#8 Art. 18 (2) and the Tim case: a sustainability principle? & procrastination strategies
In episode #8, we discuss article 18(2) Directive 2014/24/EU. Its nature, character and scope as well as shortcomings. We focus our discussions on analyzing whether the sustainability referred to in Article 18(2) can pass the test to be truly understood as a procurement principle. This leads us to reflect on CJEU ruling in Case C-395/18 Tim SpA where the court refers to 18(2) as a ‘cardinal value’ with which the Member States must ensure compliance. For dessert, we discuss strategies to fight procrastination and get writing!
- Is Article 18 (2) binding and if so on who?
- What are “applicable measures”?
- How are we to understand “applicable obligations”?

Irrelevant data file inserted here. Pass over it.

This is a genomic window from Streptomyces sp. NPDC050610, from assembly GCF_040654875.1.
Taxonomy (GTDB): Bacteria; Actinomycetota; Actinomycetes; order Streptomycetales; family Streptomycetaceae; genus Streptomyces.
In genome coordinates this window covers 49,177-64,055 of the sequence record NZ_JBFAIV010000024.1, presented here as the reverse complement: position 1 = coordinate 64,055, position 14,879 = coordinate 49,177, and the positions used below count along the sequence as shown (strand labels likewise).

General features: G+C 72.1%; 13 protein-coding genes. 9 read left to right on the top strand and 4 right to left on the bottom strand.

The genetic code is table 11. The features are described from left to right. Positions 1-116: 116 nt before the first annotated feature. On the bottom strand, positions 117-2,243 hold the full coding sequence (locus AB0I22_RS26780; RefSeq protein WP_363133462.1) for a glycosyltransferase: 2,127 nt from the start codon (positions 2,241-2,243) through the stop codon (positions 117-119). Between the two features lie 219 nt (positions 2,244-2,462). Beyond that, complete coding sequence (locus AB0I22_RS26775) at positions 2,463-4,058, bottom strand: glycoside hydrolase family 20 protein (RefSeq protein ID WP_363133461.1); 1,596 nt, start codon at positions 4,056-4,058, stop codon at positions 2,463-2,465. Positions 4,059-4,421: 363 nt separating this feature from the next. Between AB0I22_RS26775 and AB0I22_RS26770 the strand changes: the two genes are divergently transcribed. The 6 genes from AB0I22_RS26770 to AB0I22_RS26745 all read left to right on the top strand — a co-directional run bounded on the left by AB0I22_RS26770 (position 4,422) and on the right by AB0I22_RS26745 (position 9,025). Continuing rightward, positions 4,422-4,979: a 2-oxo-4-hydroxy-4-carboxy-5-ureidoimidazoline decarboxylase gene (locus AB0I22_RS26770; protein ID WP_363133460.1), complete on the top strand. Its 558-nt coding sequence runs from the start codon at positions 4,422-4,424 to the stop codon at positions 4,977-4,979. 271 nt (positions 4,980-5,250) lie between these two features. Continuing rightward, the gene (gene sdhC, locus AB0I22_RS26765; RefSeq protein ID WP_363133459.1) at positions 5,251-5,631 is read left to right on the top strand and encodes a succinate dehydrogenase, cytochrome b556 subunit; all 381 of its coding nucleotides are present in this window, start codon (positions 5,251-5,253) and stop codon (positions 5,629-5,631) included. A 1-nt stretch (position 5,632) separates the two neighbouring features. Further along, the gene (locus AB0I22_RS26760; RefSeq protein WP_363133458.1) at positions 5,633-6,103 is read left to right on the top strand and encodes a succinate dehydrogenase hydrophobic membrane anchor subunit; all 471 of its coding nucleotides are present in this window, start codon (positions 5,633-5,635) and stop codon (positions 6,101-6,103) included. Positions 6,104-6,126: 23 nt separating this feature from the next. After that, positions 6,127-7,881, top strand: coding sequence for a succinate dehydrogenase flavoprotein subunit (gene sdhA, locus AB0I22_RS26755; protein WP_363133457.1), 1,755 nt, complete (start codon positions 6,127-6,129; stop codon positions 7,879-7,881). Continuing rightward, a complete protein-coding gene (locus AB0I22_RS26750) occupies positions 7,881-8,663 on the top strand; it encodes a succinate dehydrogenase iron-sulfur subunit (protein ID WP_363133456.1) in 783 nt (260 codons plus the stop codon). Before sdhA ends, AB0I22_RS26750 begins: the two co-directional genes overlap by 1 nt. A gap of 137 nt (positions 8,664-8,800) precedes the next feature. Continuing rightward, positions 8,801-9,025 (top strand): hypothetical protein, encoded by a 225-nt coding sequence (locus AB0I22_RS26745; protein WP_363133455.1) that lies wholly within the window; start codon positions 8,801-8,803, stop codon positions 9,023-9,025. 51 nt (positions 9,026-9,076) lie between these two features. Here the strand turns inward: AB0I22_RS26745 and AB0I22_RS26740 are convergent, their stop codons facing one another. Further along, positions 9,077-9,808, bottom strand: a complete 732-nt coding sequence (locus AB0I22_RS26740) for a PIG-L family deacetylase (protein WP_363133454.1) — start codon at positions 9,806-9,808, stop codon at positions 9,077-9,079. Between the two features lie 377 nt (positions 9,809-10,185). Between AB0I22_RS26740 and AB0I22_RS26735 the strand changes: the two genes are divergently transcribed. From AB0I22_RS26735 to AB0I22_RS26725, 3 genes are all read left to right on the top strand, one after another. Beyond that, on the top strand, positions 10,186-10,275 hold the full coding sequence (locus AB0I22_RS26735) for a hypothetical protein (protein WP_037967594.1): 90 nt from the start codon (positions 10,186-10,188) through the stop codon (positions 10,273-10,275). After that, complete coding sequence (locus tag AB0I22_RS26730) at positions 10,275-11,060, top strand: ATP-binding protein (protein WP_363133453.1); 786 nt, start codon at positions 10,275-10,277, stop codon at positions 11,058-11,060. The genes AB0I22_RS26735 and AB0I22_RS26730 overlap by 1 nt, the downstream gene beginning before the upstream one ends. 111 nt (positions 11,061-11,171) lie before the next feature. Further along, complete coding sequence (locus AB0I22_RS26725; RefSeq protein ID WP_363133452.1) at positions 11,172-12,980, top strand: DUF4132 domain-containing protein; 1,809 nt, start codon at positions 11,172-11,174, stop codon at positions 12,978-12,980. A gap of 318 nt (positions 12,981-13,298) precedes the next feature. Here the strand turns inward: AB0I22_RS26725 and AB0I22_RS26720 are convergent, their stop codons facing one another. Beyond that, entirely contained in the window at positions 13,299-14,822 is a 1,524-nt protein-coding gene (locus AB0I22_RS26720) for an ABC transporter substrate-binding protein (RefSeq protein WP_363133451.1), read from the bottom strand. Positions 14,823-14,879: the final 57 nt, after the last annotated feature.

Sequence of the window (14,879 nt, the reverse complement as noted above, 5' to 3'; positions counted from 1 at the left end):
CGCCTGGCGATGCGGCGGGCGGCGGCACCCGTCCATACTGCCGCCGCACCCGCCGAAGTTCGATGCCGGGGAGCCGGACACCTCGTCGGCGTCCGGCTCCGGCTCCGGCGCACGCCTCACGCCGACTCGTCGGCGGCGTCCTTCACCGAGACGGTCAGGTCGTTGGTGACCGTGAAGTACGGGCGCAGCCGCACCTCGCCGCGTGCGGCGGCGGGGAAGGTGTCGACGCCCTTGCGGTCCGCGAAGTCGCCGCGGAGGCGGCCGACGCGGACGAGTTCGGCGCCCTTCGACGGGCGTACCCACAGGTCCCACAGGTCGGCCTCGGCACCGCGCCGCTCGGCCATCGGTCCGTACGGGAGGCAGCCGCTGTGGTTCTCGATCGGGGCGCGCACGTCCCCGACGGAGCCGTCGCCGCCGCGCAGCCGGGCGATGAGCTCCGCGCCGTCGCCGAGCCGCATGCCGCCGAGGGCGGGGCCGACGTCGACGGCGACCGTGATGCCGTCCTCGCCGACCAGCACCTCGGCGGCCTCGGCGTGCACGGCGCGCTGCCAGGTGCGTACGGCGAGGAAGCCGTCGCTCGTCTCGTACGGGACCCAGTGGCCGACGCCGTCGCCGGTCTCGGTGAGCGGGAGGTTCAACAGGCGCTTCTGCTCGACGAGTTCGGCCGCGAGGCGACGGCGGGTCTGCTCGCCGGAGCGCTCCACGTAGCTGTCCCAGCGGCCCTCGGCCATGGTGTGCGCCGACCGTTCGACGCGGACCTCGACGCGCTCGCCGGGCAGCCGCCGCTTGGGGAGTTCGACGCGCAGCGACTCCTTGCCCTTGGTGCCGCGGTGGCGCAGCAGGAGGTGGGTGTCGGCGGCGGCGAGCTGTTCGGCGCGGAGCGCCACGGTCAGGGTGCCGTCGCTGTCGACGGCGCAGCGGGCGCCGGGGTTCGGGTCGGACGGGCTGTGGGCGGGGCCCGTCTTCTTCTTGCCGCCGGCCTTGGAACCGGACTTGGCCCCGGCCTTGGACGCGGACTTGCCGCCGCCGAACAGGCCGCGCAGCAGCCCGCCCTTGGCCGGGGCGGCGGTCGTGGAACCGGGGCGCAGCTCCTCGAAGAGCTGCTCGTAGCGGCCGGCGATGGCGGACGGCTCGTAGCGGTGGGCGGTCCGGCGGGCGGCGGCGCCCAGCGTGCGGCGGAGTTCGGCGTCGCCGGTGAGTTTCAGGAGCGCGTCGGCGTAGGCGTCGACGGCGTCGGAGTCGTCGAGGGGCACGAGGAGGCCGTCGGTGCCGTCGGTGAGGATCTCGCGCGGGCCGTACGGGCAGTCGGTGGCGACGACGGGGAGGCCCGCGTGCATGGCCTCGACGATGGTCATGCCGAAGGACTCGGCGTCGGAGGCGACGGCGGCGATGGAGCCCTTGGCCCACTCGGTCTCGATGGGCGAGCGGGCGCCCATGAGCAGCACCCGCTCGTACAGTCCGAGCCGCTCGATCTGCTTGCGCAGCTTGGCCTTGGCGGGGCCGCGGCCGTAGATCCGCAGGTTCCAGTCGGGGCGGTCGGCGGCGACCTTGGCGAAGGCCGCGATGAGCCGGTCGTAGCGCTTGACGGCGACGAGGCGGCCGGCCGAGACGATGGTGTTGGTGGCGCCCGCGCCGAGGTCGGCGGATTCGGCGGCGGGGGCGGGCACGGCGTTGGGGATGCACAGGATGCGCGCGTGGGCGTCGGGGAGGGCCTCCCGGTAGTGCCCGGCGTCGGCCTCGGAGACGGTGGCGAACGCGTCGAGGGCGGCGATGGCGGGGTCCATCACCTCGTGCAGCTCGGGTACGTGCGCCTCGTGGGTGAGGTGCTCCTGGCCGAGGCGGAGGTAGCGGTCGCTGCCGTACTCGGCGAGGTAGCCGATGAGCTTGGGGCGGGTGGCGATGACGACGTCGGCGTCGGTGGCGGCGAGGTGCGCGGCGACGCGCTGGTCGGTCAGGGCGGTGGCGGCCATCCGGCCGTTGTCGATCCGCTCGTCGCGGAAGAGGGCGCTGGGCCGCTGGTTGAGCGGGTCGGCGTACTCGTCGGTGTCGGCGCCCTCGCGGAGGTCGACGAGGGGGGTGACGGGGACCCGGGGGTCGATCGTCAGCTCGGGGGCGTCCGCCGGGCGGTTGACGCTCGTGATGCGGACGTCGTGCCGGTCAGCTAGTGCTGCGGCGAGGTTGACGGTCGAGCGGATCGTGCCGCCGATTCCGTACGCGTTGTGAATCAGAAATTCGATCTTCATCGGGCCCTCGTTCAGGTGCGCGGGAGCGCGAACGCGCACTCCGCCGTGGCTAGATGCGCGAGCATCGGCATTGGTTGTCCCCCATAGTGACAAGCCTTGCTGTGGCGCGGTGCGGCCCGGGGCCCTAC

- Is 18(2) a general principle of procurement law?What does Tim say in the context of Art 18(2)?
– How do we fight procrastination and get writing?
Let’s dish up public procurement law!
Marta Andhov & Willem Janssen
You might also be interested in Marta’s and Willem’s publications on this subject. For a discussion about the character of Article 18 (2) see:
- M. Andhov, “Contracting authorities and strategic goals of public procurement – a relationship defined by discretion?” in Sanja Bogojevic, Xavier Groussot, Jörgen Hettne (eds.): Discretion in EU Procurement Law (Hart Publishing 2019).
- M. Andhov, Commentary to Article 18(2) in R. Caranta, A. Sánchez-Graells Commentary of the Public Procurement Directive (2014/24/EU) (Edward Elgar 2021);
- W.A. Janssen, G. Bouwman, ‘Legislating societal value into Dutch public procurement law: symbolism or substance?’, Public Procurement Law Review, Issue 2, 2020, pp. 91-102;
- W.A. Janssen, ‘Verplicht maatschappelijk verantwoord aanbesteden: een eerste verkenning van een paradigmaverandering’ [Mandatory sustainable public procurement: an exploration of a paradigm change], Tijdschrift Aanbestedingsrecht & Staatssteunrecht, 1, 2020, pp. 19-30.